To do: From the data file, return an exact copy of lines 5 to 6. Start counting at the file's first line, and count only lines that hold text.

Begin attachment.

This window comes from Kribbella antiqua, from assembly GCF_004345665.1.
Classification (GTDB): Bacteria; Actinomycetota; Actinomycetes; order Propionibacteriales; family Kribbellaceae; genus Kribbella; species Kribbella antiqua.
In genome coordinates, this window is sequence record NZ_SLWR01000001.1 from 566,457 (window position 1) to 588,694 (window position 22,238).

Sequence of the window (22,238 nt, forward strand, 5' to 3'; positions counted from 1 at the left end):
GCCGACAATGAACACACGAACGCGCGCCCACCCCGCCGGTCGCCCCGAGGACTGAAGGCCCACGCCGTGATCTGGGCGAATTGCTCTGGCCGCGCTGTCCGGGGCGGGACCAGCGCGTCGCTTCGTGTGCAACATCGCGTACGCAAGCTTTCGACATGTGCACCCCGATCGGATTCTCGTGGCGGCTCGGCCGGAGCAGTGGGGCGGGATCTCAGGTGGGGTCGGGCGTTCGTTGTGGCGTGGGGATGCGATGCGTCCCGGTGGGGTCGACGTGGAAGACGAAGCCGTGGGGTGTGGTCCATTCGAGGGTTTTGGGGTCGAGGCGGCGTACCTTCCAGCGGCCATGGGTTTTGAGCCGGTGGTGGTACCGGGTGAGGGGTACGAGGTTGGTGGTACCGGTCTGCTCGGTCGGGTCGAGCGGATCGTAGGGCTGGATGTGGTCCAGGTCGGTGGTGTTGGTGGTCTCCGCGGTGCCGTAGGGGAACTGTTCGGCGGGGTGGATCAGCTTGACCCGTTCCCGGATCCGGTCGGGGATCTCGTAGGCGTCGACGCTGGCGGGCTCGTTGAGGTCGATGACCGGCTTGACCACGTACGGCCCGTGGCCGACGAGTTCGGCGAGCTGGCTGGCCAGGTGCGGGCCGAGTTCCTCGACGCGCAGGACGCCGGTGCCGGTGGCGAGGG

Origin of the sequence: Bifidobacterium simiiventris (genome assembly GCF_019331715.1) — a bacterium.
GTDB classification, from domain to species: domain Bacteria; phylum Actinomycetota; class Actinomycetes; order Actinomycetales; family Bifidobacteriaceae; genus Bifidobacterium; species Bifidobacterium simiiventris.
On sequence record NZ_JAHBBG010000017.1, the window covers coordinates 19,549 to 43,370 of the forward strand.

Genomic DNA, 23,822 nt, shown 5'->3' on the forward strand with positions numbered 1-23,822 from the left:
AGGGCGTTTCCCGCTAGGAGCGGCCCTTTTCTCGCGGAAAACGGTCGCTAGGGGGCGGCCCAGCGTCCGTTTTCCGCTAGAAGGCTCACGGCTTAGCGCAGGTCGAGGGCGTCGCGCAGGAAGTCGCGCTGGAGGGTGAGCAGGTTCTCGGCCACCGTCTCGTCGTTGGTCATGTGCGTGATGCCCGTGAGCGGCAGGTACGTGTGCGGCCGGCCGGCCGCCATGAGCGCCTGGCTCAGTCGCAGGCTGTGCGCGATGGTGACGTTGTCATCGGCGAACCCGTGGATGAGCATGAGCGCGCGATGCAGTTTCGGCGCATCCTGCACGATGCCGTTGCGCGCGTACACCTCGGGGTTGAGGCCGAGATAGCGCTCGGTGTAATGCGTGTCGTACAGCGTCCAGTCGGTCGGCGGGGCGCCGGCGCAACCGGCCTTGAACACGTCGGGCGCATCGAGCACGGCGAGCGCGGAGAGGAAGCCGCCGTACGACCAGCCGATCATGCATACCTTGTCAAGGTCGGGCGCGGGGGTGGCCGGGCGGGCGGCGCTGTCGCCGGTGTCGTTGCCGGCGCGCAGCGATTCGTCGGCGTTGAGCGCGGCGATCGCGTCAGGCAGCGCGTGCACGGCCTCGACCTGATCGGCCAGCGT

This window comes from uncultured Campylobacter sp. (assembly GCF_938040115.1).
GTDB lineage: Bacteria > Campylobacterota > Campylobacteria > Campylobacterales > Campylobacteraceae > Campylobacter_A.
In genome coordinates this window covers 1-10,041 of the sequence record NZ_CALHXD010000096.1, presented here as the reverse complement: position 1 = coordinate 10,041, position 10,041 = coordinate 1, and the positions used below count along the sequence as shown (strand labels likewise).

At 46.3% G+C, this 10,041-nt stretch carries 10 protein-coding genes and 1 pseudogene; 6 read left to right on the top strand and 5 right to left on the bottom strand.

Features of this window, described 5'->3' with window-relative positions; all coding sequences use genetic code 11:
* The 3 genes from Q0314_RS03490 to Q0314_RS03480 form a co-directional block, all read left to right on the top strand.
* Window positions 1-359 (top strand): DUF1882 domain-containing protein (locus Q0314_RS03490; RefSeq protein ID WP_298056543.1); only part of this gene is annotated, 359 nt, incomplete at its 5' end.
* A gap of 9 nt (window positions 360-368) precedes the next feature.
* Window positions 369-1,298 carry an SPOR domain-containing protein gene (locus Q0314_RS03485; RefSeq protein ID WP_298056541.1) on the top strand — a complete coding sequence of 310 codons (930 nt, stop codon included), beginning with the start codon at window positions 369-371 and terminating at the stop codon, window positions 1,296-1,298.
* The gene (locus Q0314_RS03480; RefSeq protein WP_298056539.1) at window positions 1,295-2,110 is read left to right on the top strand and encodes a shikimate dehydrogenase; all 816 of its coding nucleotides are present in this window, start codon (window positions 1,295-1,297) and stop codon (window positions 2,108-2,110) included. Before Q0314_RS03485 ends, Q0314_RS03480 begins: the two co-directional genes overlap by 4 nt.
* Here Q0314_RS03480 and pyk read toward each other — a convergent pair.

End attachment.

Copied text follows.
GCCGACAATGAACACACGAACGCGCGCCCACCCCGCCGGTCGCCCCGAGGACTGAAGGCCCACGCCGTGATCTGGGCGAATTGCTCTGGCCGCGCTGTCCGGGGCGGGACCAGCGCGTCGCTTCGTGTGCAACATCGCGTACGCAAGCTTTCGACATGTGCACCCCGATCGGATTCTCGTGGCGGCTCGGCCGGAGCAGTGGGGCGGGATCTCAGGTGGGGTCGGGCGTTCGTTGTGGCGTGGGGATGCGATGCGTCCCGGTGGGGTCGACGTGGAAGACGAAGCCGTGGGGTGTGGTCCATTCGAGGGTTTTGGGGTCGAGGCGGCGTACCTTCCAGCGGCCATGGGTTTTGAGCCGGTGGTGGTACCGGGTGAGGGGTACGAGGTTGGTGGTACCGGTCTGCTCGGTCGGGTCGAGCGGATCGTAGGGCTGGATGTGGTCCAGGTCGGTGGTGTTGGTGGTCTCCGCGGTGCCGTAGGGGAACTGTTCGGCGGGGTGGATCAGCTTGACCCGTTCCCGGATCCGGTCGGGGATCTCGTAGGCGTCGACGCTGGCGGGCTCGTTGAGGTCGATGACCGGCTTGACCACGTACGGCCCGTGGCCGACGAGTTCGGCGAGCTGGCTGGCCAGGTGCGGGCCGAGTTCCTCGACGCGCAGGACGCCGGTGCCGGTGGCGAGGG

Origin of the sequence: Bifidobacterium simiiventris (genome assembly GCF_019331715.1) — a bacterium.